Warm weather is here, and it seems like everyone wants to play outside – even the bugs. So how can you keep your kids safe from nature’s bites and stings during outdoor games, and what should you do if a bite occurs?

Here’s some prevention and treatment tips for the most common bug bites and stings.

Mosquito Bites

  • Prevention. Wearing loose-fitting clothing and keeping your skin treated with bug spray are good ways to prevent mosquito bites. Additionally, keep pools of standing water from accumulating near you or your campsite to keep mosquitos away.
  • Treatment. The best treatment for mosquito bites is time. To lessen the time the bites take to heal, avoid scratching the area. If the itch becomes too agitating, a gentle massage or pat will often accomplish the same thing scratching will without hindering the healing process. For a bit of immediate relief, an ice pack or an itch-preventing cream, such as calamine lotion, may be applied to the bite.

 Wasp, Hornet or Bee Stings

  • Prevention. The best way to prevent a wasp sting is to stay away from the insects altogether. Be aware of your surroundings and take special care to notice and avoid nests.
  • Treatment. Check to see if the stinger is still lodged in the skin. If it is, the first step in treating the sting is removal of the stinger. Do not squeeze the stinger to remove it, otherwise the venom will be spread into the skin. Instead, use a flat object, like a credit card, to scrape the stinger out, utilizing the naturally-occurring hook near the top of it.
  • Next, run the sting under some cold water to clean it of any bacteria, and elevate the limb or area that was stung. Remove any clothing that could inhibit circulation, and apply an ice pack to the area to prevent swelling. Tylenol or Benadryl may also help relieve the itching or burning sensations that come with a sting.

If one of your children gets a bite or sting while playing out of doors, it is not usually something to worry too much about. That being said, if a child has experienced a bite or sting and becomes lethargic, the area swells noticeably, or he or she develops other symptoms indicative of an allergic reaction, contact your pediatrician or hospital right away. Antihistamines can be helpful during an allergic event, but it is often better to be safe and talk to a doctor first.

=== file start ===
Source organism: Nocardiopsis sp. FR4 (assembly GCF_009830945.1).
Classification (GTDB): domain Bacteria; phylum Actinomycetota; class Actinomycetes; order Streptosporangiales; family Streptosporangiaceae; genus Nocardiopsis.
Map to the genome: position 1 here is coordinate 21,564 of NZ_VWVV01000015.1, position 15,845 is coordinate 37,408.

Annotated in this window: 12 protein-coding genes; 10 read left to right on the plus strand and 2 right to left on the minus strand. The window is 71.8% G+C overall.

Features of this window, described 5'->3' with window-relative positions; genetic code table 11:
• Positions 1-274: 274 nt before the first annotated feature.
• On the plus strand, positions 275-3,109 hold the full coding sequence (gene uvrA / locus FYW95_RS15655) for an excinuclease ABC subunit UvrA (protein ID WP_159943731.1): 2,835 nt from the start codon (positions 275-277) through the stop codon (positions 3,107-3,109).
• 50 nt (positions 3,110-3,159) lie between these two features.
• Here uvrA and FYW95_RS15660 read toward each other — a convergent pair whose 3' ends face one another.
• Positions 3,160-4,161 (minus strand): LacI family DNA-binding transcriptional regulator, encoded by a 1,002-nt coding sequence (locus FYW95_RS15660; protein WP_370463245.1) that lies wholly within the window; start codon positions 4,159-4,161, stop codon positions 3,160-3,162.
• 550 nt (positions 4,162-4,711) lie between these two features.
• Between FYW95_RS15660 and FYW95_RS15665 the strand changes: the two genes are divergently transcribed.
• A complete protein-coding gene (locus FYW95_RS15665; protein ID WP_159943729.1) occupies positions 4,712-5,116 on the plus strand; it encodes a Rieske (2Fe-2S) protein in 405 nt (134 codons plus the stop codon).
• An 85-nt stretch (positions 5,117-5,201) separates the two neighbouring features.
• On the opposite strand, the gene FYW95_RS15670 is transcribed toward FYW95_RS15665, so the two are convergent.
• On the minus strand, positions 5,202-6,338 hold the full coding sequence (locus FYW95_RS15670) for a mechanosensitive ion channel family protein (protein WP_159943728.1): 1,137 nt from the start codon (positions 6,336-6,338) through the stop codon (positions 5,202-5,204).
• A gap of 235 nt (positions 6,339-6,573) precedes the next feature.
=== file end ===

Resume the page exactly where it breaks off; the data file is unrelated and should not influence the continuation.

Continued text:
A person is most likely to pick up ticks in wooded areas or high grasses. Although the risk of contracting a disease from tick bite isn’t very high, the diseases they carry are frightening. Ticks can carry Lyme disease, Rocky Mountain spotted fever, and some bacterial infections.

The good news is that ticks must remain attached for 24 hours or more before they can transmit a disease. As long as you find ticks quickly, the risk of contracting these diseases is quite low.

  • Prevention. Taking some simple actions can help prevent tick bites – wearing long-sleeve shirts, hats, and pants tucked into your socks or boots. These tactics can go a long way in preventing ticks from attaching to you.
  • Removal: If you notice a tick on you or your child, use tweezers to pull it off. Do this very slowly and get as close to the head of the tick with your tweezers as possible.
  • Never twist a tick or use bare hands to try to remove this insect. Never try to burn a tick with a lighter or match, and don’t apply petroleum jelly to try to get the tick to release. These are not safe ways to remove ticks.

Hopefully you can use these tips to protect yourself and your family while you enjoy the outdoors. Check with your child’s Pediatrician to find out what effective insect repellents they recommend for your child’s age.

If you have any more questions about bug bites or what you can do to help prevent them, contact your doctor for further information.




The information and content on our website should not be used as a substitute for medical treatment or advice from your doctor.